Exposure metering when shooting transparent (colored Perspex) objects?

Discussion in 'Exposure Discussion' started by eumenius, Dec 21, 2005.

  1. eumenius

    eumenius Member

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    Hello friends,

    I got a small question - what is your favorite way to meter the exposure for such typical studio objects like glass bottles, Plexiglass tableware and other transparent or semi-transparent stuff in a side lighting or backlighting (when the light shoots through your scene)? :smile:

    Cheers,
    Zhenya
     
  2. vet173

    vet173 Member

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    incident.
     
  3. Claire Senft

    Claire Senft Member

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    I have done very little of this. Using an incident meter point the dome at the backgroung for backlit subjects. Point the dome toward the camera for side lighting.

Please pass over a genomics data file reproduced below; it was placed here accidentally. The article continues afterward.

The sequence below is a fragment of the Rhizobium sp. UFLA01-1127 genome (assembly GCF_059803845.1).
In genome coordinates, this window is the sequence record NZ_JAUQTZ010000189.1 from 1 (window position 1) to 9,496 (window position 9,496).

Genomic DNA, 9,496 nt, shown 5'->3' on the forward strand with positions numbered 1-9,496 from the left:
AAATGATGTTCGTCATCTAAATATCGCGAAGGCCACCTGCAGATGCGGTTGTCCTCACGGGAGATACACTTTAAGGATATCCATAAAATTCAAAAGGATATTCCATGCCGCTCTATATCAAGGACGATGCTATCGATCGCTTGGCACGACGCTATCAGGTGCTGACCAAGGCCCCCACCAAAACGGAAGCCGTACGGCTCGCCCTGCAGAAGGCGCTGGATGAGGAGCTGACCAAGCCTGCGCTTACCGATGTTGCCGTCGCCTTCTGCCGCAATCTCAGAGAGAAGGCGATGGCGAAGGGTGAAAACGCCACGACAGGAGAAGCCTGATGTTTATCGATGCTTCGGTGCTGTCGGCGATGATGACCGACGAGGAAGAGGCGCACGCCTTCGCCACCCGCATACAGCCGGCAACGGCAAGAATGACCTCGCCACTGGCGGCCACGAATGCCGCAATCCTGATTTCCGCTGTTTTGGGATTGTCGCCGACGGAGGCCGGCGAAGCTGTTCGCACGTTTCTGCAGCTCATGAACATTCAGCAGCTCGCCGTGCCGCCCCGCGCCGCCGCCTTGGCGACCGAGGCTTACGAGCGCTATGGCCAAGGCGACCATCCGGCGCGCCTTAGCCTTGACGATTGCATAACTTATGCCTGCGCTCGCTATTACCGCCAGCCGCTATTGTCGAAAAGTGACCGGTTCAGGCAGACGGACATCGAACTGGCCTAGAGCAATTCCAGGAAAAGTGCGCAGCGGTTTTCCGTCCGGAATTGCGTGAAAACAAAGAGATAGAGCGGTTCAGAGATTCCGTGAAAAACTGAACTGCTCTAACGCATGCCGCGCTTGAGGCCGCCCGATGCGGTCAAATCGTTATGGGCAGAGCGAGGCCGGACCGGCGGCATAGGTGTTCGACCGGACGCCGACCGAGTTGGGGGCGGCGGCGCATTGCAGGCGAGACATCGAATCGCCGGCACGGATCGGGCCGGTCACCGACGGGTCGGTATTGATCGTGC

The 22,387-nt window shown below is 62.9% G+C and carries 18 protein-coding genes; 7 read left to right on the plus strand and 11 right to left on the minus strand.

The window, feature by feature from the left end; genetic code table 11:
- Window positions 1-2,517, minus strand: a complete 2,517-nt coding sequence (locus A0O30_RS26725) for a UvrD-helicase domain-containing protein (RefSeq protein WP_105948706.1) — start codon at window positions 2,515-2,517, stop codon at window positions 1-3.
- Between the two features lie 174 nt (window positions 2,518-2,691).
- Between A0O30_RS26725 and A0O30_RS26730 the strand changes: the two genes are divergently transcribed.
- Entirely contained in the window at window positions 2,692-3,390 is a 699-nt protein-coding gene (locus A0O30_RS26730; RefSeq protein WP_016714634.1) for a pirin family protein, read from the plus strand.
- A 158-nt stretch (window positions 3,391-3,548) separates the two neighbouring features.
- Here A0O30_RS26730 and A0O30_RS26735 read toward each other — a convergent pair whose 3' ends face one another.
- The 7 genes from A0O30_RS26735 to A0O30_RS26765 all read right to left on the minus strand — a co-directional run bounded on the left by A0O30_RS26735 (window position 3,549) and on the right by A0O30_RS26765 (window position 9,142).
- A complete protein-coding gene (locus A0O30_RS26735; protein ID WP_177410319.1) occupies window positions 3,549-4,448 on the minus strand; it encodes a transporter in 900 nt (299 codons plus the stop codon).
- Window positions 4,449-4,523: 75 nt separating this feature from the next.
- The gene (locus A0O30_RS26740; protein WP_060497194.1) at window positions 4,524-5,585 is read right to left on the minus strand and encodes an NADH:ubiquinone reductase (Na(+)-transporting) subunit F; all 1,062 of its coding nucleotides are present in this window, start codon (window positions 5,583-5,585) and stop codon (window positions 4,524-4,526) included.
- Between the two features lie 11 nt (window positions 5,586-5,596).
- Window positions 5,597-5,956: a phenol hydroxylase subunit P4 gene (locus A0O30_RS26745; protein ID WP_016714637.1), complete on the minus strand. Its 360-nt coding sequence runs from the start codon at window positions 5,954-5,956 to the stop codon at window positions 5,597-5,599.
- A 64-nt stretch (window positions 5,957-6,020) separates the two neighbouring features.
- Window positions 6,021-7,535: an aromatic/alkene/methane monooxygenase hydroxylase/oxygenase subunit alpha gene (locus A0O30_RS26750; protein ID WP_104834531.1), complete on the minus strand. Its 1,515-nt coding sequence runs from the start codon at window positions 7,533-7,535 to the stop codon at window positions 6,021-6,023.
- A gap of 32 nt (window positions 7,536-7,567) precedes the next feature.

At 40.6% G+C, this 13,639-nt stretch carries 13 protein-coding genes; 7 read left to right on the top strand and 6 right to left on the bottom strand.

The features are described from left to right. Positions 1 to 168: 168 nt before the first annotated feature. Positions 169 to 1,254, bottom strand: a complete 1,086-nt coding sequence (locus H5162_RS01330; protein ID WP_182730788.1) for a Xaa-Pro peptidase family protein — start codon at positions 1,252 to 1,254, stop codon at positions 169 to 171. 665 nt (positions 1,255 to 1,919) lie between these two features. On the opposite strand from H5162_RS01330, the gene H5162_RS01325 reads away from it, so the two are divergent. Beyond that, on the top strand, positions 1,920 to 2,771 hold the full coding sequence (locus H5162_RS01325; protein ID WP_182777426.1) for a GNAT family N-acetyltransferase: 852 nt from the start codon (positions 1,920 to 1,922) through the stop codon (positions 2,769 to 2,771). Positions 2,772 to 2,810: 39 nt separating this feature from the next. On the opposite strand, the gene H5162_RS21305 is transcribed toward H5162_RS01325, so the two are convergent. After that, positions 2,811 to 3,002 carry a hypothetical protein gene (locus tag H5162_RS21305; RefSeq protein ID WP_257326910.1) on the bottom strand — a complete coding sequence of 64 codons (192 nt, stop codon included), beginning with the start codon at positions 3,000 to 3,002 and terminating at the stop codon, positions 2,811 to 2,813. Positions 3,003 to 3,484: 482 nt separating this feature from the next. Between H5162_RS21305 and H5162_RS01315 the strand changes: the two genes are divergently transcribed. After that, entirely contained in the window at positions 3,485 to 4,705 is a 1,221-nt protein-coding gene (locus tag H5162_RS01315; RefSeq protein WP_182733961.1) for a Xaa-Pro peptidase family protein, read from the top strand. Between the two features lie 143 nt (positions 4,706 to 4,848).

Hopefully you will hear from somebody that has done much more of this work than have I.
     
  4. eumenius

    eumenius Member

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    Incident you say. I can say the same, the question is WHERE and HOW to measure it. Imagine a thick red star, X-mas tree decoration, made from organic glass like Plexiglass. It's lighted with a halogen lamp in tight snoot from backwards, so the lamp is diametrally opposite to the lens. There's an another light source, modelling the ribs on a front surface of the star. What and how should I measure? :smile:
     
  5. vet173

    vet173 Member

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    I would incident the modeling source. You might have to use some type of ND in the halogen if the ratio is too large, or increase modeling lamp to adjust ratio. Can you adjust snout so that light source wont be directly at the camera? Can you have it light from underneath? Do you have a spot meter to measure glass lit by snout that will let you exclude light source from reading reflected? I have a seconic 508. I would incident the modeling light, ( turn off modeling light ) then take reflected spot reading on the illuminated star, then the light source for the star. That way I know what the ratios are and how far out the star light source will be a wash.